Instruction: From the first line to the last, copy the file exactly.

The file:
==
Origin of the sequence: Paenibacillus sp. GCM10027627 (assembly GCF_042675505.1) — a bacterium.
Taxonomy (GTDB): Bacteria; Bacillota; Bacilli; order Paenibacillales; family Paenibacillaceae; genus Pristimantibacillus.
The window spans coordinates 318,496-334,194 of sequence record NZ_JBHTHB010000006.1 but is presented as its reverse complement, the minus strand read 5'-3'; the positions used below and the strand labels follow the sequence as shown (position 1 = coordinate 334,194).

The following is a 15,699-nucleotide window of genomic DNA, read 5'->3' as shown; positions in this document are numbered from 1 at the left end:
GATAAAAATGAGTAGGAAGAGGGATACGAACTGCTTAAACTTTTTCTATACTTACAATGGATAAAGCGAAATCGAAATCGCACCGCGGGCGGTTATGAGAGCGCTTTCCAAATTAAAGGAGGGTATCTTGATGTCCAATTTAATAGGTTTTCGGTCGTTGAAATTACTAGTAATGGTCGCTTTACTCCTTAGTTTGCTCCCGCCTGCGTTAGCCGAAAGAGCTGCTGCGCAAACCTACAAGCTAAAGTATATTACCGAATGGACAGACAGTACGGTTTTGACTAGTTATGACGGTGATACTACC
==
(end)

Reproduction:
Origin of the sequence: Paenibacillus sp. GCM10027627 (assembly GCF_042675505.1) — a bacterium.
Taxonomy (GTDB): Bacteria; Bacillota; Bacilli; order Paenibacillales; family Paenibacillaceae; genus Pristimantibacillus.
The window spans coordinates 318,496-334,194 of sequence record NZ_JBHTHB010000006.1 but is presented as its reverse complement, the minus strand read 5'-3'; the positions used below and the strand labels follow the sequence as shown (position 1 = coordinate 334,194).

The following is a 15,699-nucleotide window of genomic DNA, read 5'->3' as shown; positions in this document are numbered from 1 at the left end:
GATAAAAATGAGTAGGAAGAGGGATACGAACTGCTTAAACTTTTTCTATACTTACAATGGATAAAGCGAAATCGAAATCGCACCGCGGGCGGTTATGAGAGCGCTTTCCAAATTAAAGGAGGGTATCTTGATGTCCAATTTAATAGGTTTTCGGTCGTTGAAATTACTAGTAATGGTCGCTTTACTCCTTAGTTTGCTCCCGCCTGCGTTAGCCGAAAGAGCTGCTGCGCAAACCTACAAGCTAAAGTATATTACCGAATGGACAGACAGTACGGTTTTGACTAGTTATGACGGTGATACTACC